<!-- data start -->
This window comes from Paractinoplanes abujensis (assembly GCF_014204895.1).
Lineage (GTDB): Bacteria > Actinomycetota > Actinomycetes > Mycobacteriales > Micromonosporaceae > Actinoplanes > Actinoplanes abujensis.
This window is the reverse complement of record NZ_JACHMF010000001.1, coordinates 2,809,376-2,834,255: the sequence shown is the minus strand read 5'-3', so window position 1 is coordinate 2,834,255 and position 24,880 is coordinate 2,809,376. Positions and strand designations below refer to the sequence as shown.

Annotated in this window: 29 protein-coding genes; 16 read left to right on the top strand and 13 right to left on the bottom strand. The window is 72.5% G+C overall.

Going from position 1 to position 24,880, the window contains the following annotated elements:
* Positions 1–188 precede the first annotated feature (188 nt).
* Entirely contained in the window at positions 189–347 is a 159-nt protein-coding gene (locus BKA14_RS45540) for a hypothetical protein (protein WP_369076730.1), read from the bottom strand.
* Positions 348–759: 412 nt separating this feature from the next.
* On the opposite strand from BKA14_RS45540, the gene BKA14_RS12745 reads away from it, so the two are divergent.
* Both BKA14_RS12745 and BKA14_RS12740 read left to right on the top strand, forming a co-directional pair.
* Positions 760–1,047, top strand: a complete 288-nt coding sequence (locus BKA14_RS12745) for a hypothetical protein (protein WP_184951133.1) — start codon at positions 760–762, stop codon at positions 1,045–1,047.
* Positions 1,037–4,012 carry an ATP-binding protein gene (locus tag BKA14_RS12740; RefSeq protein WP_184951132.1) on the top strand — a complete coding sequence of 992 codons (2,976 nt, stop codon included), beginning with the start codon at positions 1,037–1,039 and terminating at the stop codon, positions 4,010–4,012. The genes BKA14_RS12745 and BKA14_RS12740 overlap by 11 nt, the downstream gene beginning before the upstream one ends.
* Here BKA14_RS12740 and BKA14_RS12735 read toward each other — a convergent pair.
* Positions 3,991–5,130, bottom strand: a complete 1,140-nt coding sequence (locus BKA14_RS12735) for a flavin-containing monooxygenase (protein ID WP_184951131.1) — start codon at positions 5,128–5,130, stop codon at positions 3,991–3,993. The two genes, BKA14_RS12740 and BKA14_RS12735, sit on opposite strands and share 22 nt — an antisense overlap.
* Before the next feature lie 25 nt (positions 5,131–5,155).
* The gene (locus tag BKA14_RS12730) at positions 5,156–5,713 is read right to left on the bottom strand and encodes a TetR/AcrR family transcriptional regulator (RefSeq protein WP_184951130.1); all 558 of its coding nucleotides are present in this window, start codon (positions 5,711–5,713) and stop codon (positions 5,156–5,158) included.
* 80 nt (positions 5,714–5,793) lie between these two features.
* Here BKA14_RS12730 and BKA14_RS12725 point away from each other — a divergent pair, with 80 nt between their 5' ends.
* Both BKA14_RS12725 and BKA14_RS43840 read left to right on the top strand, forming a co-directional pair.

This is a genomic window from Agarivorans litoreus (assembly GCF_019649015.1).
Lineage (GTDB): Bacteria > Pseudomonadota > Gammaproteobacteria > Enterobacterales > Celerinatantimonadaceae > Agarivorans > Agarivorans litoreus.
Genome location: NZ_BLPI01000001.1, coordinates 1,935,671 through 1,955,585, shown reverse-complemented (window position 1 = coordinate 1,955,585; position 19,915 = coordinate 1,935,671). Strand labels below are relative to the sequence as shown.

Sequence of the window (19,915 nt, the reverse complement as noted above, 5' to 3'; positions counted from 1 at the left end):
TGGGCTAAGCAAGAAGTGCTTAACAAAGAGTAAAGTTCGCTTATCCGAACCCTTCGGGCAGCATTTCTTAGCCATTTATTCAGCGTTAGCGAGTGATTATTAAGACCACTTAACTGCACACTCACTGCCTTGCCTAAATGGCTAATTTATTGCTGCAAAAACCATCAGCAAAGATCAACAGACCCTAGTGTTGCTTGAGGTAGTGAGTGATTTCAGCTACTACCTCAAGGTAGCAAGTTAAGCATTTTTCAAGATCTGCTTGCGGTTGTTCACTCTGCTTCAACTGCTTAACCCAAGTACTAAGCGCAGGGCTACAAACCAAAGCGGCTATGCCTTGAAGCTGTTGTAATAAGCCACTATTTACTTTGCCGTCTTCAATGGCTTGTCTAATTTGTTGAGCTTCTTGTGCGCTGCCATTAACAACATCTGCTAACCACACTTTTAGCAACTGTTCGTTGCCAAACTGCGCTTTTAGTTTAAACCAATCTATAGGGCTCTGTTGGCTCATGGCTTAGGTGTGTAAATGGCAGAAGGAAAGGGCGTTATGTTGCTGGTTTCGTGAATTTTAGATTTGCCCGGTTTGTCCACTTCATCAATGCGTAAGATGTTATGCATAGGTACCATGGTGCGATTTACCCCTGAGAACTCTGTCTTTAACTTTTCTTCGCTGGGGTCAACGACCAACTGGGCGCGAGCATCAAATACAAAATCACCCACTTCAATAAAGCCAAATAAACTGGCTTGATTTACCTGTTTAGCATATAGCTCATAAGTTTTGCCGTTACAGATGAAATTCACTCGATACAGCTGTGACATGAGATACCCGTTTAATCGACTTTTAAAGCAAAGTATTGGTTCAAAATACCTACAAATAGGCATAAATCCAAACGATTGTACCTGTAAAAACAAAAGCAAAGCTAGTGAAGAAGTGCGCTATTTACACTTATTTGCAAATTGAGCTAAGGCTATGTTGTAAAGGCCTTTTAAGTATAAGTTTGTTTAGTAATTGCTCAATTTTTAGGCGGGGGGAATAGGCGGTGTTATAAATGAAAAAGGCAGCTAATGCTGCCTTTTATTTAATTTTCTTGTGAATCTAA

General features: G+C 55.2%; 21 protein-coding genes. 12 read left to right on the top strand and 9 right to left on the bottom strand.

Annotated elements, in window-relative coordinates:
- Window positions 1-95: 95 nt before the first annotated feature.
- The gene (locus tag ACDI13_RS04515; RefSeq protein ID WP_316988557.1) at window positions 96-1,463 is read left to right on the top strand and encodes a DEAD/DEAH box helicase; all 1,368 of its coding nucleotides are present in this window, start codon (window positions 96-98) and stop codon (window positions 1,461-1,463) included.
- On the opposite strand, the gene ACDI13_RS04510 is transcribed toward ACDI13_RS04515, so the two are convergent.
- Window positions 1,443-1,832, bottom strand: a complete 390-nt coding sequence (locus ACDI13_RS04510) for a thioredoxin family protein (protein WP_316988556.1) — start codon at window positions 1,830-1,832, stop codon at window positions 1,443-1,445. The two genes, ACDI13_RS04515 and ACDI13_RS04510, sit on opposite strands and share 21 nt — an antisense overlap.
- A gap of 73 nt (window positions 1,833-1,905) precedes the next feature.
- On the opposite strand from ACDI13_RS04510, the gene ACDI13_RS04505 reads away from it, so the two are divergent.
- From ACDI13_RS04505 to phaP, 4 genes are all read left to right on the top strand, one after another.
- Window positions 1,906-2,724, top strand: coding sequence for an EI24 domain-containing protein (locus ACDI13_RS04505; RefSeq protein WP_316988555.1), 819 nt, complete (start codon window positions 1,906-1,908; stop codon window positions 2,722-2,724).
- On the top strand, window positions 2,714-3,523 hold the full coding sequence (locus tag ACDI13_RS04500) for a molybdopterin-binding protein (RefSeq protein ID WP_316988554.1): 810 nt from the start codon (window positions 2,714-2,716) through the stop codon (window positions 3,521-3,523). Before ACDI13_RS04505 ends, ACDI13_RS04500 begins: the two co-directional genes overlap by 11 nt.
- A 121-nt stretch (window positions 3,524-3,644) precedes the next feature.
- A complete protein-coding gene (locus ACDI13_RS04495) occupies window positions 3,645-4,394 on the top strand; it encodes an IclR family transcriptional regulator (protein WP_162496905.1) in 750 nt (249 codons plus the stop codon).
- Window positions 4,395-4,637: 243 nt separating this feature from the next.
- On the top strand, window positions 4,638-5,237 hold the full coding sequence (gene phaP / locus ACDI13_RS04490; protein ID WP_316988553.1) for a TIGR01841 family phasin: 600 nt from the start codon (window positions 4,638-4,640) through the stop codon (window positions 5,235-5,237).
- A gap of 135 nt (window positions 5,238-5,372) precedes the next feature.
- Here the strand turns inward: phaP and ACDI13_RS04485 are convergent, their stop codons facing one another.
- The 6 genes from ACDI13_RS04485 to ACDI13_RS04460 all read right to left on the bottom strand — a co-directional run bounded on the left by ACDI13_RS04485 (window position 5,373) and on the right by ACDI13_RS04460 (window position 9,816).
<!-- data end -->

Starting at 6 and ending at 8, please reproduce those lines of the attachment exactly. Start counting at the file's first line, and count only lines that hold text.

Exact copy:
* Positions 1–188 precede the first annotated feature (188 nt).
* Entirely contained in the window at positions 189–347 is a 159-nt protein-coding gene (locus BKA14_RS45540) for a hypothetical protein (protein WP_369076730.1), read from the bottom strand.
* Positions 348–759: 412 nt separating this feature from the next.